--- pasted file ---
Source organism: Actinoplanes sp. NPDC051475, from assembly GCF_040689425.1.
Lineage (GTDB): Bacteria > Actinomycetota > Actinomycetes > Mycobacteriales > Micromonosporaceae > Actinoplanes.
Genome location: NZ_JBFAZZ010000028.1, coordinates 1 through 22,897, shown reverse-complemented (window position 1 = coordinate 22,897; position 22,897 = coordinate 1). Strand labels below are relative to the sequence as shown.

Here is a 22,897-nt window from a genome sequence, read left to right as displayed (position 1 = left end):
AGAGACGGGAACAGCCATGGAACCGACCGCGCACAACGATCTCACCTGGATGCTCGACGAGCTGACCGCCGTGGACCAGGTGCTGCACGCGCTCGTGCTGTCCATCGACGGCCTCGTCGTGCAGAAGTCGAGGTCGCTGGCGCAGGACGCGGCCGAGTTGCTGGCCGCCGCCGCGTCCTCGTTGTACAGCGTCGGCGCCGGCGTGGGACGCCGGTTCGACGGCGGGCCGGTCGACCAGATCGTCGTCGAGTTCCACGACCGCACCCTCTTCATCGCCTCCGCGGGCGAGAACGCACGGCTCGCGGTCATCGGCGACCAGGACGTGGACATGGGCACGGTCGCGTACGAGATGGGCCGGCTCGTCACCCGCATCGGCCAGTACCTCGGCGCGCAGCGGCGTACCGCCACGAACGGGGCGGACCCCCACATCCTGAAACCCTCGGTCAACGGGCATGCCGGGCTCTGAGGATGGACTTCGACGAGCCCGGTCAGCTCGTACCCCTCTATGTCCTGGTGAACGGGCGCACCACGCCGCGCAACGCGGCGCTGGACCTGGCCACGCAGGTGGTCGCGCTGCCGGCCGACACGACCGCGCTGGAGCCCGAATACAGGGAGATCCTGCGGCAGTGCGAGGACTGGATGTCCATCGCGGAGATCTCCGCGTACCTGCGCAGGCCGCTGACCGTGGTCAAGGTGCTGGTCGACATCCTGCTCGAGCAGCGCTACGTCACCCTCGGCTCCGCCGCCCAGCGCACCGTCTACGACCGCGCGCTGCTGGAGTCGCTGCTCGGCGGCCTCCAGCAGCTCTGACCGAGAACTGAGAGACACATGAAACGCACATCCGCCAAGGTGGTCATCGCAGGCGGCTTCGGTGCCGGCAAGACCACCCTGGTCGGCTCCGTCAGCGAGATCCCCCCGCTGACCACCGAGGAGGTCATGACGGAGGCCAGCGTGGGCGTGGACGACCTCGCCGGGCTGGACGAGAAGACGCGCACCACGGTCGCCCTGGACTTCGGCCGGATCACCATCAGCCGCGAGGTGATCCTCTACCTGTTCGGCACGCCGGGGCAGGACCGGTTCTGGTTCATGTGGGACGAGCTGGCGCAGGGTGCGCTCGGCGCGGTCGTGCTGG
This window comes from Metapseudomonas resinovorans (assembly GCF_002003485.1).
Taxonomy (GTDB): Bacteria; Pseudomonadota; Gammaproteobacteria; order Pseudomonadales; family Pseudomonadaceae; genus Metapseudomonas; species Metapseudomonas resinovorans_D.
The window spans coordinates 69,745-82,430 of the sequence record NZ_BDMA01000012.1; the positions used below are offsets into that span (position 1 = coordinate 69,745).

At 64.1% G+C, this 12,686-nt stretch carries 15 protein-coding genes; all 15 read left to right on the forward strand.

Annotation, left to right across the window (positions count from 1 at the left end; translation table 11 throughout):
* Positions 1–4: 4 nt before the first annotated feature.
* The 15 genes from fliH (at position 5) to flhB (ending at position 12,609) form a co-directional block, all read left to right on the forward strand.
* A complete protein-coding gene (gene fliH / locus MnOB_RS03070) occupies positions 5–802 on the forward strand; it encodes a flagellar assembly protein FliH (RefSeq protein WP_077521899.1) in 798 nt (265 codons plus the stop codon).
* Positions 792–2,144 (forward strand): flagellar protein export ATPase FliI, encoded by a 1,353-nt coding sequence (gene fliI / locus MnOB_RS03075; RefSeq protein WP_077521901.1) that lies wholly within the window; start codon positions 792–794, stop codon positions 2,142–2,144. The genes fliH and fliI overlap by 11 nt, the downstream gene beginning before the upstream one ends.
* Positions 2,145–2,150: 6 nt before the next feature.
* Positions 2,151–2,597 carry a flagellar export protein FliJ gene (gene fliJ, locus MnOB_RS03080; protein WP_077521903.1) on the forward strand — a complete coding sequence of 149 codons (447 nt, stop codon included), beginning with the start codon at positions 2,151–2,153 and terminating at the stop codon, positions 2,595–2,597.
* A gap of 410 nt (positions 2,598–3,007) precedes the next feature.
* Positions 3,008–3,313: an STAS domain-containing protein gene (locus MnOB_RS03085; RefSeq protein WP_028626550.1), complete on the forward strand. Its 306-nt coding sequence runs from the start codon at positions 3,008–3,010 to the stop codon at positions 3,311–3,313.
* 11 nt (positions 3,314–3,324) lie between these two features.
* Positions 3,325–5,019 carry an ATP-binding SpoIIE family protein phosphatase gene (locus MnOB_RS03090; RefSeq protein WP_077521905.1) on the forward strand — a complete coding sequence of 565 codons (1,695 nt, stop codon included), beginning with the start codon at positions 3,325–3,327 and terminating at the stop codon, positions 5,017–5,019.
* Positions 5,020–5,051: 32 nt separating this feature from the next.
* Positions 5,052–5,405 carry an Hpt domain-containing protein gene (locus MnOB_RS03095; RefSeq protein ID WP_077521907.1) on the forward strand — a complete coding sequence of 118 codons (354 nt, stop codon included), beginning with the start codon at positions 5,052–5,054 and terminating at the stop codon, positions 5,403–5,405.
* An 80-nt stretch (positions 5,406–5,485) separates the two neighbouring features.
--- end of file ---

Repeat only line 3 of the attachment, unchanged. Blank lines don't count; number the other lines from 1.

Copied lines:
Genome location: NZ_JBFAZZ010000028.1, coordinates 1 through 22,897, shown reverse-complemented (window position 1 = coordinate 22,897; position 22,897 = coordinate 1). Strand labels below are relative to the sequence as shown.